About the Translation of our Homepage:Machine translation is used to translate the homepage into English.
Therefore, it may not be an accurate translation.
The content may differ from the original one of the Japanese page. We appreciate your kind understanding.

Pseudonym reading Welcome to the Hanamaki or Sakazunoze
Specified type Prefecture designation
Type Natural monuments and animals
Designated date October 1, 2010
Specified details
location Hanamaki City Yazawa
owner Individual
Holding group
Management organization Meeting to think about nature conservation of Yazawa area
home page


Zenitanago is endemic to Japan and is distributed in Honshu, north of Kanagawa and Niigata (except Aomori). The number of habitats and the number of habitats have been reduced nationwide, and it is currently estimated that there are several prefectures inhabiting areas including Iwate Prefecture. In the Red Data Book), it has been designated as IA (a species with extremely high risk of extinction).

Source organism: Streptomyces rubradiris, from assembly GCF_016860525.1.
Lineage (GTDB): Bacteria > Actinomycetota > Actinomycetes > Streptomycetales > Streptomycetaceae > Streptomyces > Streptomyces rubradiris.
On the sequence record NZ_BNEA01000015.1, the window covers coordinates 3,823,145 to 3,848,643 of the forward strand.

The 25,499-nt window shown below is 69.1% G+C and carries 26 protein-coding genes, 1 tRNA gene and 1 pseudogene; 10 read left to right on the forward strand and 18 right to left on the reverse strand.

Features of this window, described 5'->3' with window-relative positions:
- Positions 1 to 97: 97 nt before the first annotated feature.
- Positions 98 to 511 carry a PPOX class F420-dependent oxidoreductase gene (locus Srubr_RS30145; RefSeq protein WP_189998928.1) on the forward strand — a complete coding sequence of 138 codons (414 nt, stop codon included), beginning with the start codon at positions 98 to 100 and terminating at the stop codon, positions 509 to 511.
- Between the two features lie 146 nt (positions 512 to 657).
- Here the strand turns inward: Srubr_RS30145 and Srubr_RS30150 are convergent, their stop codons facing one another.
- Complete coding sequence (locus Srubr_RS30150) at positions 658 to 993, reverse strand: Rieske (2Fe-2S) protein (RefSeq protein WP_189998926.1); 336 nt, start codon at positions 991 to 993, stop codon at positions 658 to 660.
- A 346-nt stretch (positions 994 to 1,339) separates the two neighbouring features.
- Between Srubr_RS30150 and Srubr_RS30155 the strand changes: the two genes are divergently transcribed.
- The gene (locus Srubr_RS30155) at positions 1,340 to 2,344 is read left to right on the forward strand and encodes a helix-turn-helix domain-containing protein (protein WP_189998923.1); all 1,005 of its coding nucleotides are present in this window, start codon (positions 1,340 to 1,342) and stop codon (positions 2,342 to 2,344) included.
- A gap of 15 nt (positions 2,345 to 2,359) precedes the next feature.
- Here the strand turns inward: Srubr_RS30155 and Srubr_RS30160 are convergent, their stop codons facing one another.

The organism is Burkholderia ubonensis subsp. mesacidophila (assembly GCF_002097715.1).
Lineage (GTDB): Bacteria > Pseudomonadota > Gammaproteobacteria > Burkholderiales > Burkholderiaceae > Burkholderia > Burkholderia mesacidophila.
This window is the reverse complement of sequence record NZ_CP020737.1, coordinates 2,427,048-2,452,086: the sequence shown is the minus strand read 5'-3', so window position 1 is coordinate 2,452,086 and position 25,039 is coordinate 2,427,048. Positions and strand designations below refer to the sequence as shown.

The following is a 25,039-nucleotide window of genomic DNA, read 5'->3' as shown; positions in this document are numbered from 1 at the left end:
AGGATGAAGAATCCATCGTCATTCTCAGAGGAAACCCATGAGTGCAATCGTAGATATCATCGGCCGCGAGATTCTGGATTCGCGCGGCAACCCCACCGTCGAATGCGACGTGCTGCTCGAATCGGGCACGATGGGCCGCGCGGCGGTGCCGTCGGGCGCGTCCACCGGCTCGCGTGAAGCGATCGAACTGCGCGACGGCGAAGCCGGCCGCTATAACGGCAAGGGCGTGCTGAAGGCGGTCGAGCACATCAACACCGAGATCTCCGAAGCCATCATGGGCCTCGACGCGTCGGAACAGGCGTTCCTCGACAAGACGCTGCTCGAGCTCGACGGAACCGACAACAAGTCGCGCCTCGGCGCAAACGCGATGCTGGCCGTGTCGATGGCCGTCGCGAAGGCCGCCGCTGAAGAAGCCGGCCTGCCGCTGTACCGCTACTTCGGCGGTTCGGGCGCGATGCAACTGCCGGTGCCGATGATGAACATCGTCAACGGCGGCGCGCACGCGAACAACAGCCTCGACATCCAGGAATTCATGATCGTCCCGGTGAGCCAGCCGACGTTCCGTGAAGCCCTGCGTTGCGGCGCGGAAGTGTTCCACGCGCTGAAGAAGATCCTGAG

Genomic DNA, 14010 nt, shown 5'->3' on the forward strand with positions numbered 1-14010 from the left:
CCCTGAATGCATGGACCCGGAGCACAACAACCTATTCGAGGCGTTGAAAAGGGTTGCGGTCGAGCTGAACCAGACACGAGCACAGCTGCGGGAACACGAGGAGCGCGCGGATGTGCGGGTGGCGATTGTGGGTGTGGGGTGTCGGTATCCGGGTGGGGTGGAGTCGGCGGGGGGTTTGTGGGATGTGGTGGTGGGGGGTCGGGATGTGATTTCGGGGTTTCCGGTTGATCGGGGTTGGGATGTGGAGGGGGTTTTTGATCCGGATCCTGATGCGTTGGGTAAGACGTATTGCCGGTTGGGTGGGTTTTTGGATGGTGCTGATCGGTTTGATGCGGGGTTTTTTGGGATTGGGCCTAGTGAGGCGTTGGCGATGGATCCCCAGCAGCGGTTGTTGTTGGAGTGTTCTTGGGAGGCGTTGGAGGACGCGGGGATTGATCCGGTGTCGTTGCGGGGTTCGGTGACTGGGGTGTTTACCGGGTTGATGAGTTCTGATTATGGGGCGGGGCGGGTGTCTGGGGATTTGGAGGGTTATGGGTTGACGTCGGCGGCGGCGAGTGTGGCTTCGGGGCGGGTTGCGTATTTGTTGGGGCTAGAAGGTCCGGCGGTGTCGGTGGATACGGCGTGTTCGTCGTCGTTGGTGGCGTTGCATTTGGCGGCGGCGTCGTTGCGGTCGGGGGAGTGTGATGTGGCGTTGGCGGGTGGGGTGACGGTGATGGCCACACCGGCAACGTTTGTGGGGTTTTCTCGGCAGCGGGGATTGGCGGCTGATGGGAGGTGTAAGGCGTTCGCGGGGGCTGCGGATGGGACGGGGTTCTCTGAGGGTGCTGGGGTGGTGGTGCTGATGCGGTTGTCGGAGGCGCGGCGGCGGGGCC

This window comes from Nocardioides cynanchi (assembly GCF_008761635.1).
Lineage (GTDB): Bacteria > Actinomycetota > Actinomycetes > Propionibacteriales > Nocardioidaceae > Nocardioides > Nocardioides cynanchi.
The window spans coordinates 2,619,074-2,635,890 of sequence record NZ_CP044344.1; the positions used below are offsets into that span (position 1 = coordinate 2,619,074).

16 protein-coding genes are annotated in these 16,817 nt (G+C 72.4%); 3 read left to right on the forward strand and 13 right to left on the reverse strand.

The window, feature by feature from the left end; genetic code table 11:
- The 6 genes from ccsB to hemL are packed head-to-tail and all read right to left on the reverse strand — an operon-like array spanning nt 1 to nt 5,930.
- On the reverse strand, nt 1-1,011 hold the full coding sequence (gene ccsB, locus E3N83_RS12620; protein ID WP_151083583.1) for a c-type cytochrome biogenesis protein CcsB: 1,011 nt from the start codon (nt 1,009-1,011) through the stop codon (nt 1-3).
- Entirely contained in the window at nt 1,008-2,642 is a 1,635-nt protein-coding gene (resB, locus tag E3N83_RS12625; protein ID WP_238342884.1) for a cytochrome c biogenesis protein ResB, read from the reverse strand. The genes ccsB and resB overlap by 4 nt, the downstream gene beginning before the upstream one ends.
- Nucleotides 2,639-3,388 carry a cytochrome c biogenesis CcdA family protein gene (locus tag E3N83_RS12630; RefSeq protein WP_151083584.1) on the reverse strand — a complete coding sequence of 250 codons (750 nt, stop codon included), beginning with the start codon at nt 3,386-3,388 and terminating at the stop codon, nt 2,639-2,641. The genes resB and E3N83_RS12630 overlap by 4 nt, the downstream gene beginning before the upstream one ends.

Zenitanago inhabits the environment such as shallow lakes and ponds in the plain area and waterways connected to it, and it feeds on algae and soft aquatic plants.
In Iwate Prefecture, once the distribution of Zenitanago has been confirmed by various reports mainly in the southern part of the prefecture, except for some uninvestigated areas, the places where the habitat is currently confirmed are in the Yazawa district of Hanamaki City. It is only a reservoir group.
The reasons for the decrease in Zenitanago include the reduction of bivalve molluscs by reclamation of water reservoirs and pesticides in the 70's, the conversion of waterways into concrete along with the development of paddy fields in the 80's and the disappearance of water reservoirs Etc. are mainly mentioned.
Zenitanago, who has lived with people for a long time, is about to disappear due to changes in people's lives. Under such circumstances, in the Yazawa district in Hanamaki City, we established the "Study on Nature Conservation in the Yazawa Area", and the association has led Zenitanago conservation activities. Because of this, the only Zenitanago population is maintained in the prefecture, and it is rare that the population of such a population is maintained nationwide.
Zenitanago (top) Photo courtesy of Yasufumi Fujimoto